In the age of throwaway everything and tiny attention spans, how do you make a character on screen survive and more difficult yet -- remain relevant?
This is the challenge that now rests with Peter Capaldi, who plays the 12th incarnation of the lead character of Doctor Who, and who has taken it beyond 50 years on television.
And this is keeping in mind that when the Doctor first aired on Australian television in January 1965, being one of the first international adopters outside the UK, Robert Menzies was still PM, public swimming pools were not admitting indigenous people, and the Vietnam War was still raging.
“I think I would like to see the Doctor go back to his past and I think I’d like to see him meet his first self. I think they’d have an understanding,” Capaldi said.
Enter Capaldi. The Scottish actor was once most famous for his role as Malcolm Tucker, a foul-mouthed political adviser from the British show, The Thick Of It.
And his mouth was indeed foul.
"No, he's useless. He's absolutely useless. He's as useless as a marzipan dildo." -- Malcolm Tucker
So, to take on the role as Doctor Who, beloved by children worldwide for his whimsy and fantasy, was a departure.
“Sometimes I look around and think this is the greatest job in the world,” he told The Huffington Post Australia.
“It is scary because you are conscious of the respect you have, of how the show is to people and trying to make it good.
“We never rest with it. We don’t roll around just thinking, ‘We deserve to be here’. This is a great family experience.”
Doctor Who is the longest-running sci-fi show in TV history.
One of the technical ways the show has survived is the “regeneration” process, which allows the central character to change his face -- and producers to change lead actor.
“You can’t do this in a cop show with a central character people are riveted to. The fact you change the leading actor produces longevity.
“That’s technically how the show has been able to survive, but I don’t think that’s why it survives.
“It manages to engage viewers in a joyful wonder about the universe, and combine that with a melancholic streak of doom, as well as have rubber monster suits. That’s what we want so see.”
Deep in fandom circles, it’s well known that Capaldi has a long-running connection with the show.
As a teen, he applied to be the head of the Doctor Who fan club (he failed). After badgering the production staff, a BBC secretary wrote an internal note to the production staff, saying, “I wish the Daleks or someone would exterminate him”.
Capaldi appeared in a Doctor Who episode about the fall of Pompeii. And he also appeared in a story arc in spin-off show Torchwood.
So how did showrunner Steven Moffatt explain the three iterations of Capaldi in the Whoniverse?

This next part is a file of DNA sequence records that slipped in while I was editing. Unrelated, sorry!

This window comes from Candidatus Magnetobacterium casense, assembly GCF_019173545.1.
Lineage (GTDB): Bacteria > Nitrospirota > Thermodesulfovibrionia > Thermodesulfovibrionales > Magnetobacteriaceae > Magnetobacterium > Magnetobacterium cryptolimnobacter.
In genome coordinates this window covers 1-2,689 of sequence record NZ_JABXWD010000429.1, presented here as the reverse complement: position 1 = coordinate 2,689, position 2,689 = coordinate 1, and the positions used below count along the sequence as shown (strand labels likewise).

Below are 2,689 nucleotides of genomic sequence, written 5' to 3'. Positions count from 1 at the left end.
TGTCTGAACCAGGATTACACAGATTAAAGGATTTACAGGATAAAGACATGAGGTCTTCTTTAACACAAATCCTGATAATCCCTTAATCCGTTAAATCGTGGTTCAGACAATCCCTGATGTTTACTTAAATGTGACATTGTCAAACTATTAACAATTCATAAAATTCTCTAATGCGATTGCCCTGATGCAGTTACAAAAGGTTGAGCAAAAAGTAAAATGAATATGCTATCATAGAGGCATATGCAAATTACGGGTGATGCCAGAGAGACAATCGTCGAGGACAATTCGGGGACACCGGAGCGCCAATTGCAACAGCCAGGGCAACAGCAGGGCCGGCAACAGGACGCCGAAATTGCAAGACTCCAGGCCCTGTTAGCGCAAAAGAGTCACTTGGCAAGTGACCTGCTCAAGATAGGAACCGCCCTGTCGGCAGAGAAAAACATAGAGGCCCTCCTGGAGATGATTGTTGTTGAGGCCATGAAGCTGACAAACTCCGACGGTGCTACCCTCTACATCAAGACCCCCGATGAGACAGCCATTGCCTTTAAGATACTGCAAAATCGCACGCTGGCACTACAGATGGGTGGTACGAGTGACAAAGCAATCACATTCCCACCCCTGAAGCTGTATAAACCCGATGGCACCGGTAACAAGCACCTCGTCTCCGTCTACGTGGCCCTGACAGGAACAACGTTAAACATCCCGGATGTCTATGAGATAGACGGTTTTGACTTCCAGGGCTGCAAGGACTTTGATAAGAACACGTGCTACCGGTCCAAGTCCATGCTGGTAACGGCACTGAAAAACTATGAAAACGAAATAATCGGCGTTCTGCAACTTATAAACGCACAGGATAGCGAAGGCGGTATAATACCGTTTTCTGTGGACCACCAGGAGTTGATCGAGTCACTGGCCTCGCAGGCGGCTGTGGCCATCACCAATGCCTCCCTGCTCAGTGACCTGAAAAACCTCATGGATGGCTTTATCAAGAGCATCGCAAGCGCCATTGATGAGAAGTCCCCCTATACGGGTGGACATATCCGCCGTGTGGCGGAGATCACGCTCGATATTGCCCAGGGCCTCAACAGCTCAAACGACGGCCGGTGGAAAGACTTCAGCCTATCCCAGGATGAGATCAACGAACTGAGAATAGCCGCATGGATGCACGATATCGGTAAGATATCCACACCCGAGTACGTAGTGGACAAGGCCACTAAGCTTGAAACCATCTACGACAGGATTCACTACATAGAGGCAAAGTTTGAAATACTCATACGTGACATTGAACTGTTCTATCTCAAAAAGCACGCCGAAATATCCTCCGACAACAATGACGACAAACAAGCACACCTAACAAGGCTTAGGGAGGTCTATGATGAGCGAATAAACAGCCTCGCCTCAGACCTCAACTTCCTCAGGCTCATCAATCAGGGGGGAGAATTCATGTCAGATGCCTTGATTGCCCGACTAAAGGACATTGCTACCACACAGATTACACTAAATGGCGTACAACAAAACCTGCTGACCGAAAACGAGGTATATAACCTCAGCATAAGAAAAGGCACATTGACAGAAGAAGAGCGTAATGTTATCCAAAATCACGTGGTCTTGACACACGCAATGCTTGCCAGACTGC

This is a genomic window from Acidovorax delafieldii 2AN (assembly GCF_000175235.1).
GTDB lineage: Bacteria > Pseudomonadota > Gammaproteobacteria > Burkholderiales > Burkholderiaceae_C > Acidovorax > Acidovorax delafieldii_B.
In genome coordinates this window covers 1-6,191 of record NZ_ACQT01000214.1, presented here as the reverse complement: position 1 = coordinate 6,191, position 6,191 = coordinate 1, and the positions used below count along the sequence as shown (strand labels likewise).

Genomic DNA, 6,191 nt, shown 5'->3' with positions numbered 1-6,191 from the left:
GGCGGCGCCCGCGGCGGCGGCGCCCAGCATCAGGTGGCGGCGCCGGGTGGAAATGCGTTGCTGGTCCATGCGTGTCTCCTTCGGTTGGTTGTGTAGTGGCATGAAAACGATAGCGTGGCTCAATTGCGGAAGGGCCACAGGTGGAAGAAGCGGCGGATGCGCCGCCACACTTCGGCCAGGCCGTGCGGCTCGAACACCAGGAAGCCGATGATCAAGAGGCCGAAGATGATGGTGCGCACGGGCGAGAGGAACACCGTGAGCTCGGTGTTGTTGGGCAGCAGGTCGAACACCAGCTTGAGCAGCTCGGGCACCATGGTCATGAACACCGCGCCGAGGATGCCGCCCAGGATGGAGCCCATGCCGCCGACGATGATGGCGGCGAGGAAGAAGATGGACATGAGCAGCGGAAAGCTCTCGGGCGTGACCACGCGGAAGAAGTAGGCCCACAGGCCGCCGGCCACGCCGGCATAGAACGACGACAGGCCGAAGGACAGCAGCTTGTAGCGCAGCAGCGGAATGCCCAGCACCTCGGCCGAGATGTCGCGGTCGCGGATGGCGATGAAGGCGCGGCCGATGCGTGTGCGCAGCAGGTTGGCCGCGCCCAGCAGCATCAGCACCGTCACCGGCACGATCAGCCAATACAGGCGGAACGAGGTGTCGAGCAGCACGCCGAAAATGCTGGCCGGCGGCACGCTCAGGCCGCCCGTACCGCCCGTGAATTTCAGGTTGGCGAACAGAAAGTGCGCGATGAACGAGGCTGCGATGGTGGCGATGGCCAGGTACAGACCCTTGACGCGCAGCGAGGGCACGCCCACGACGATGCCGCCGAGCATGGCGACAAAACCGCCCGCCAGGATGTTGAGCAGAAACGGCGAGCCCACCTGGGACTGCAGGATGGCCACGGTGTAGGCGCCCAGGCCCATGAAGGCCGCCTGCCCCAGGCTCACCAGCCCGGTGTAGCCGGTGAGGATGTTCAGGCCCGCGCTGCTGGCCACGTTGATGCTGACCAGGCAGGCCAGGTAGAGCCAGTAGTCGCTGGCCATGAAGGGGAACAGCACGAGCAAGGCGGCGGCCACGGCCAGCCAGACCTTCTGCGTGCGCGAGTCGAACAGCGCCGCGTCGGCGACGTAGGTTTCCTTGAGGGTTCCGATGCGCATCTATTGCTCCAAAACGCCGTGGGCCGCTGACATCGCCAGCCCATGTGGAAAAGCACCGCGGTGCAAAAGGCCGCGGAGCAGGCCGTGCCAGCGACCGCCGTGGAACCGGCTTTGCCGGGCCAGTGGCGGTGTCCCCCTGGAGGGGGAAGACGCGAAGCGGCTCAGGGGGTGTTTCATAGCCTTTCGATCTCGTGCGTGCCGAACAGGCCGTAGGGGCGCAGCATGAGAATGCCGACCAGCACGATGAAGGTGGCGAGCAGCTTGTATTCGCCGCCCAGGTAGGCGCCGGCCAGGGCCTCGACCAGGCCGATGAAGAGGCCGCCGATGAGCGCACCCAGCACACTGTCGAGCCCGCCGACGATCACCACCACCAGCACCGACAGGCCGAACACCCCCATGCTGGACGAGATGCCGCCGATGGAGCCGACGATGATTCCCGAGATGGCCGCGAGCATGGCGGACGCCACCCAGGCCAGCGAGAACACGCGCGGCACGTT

Last week, the Doctor solved the mystery. He “chose” that face as a reminder to himself of his mission, that he saves people, as his character did in Pompeii.
Capaldi as Lucius Caecilius Iucundus in Pompeii, as Mr Frobisher in spin-off series Torchwood, and as The Doctor.
Next weekend, the actor is joining stars of the cast, as well as directors, writers and producers, to host the Doctor Who Festival in Australia.
“What’s fantastic is the show has been in Australia for so long, it’s part of the television history and background of Australian entertainment,” Capaldi said.
“That’s what struck me very fully, just how much it’s a weird feeling of coming home. To get such a great welcome, from people who are so familiar with the show and so pleased to see you.”
The festival will also host executive producer and writer Steven Moffat, former companion Billie Piper, the 7th Doctor Sylvester McCoy and writer Mark Gatiss.
Dan Starkey, who plays Sontaren warrior turned nurse Strax, will deliver a masterclass on what it takes to play a monster.
Superfans will be able to test their show knowledge of obscure Doctor Who facts in a fan challenge. Brush up with our list of obscure factoids for clever boys and girls who waited.
A visit to the production village will answer a curious question -- who on the set looks after the keys to Dr Who’s big blue box, the TARDIS.
And Capaldi hinted the TARDIS may be ready for a makeover in the next season.
“The TARDIS changes from Doctor to Doctor and we’ve changed some of it. The original TARDIS control panel was used all the way up to (4th Doctor) Tom Baker’s era. But it costs a lot of money, and it’s a thing with the show that we spent money effectively.
“I’ve retained the same TARDIS, but we may be getting to revisit that.”
Capaldi will appear at The Doctor Who Festival on November 21 and 21 in Sydney.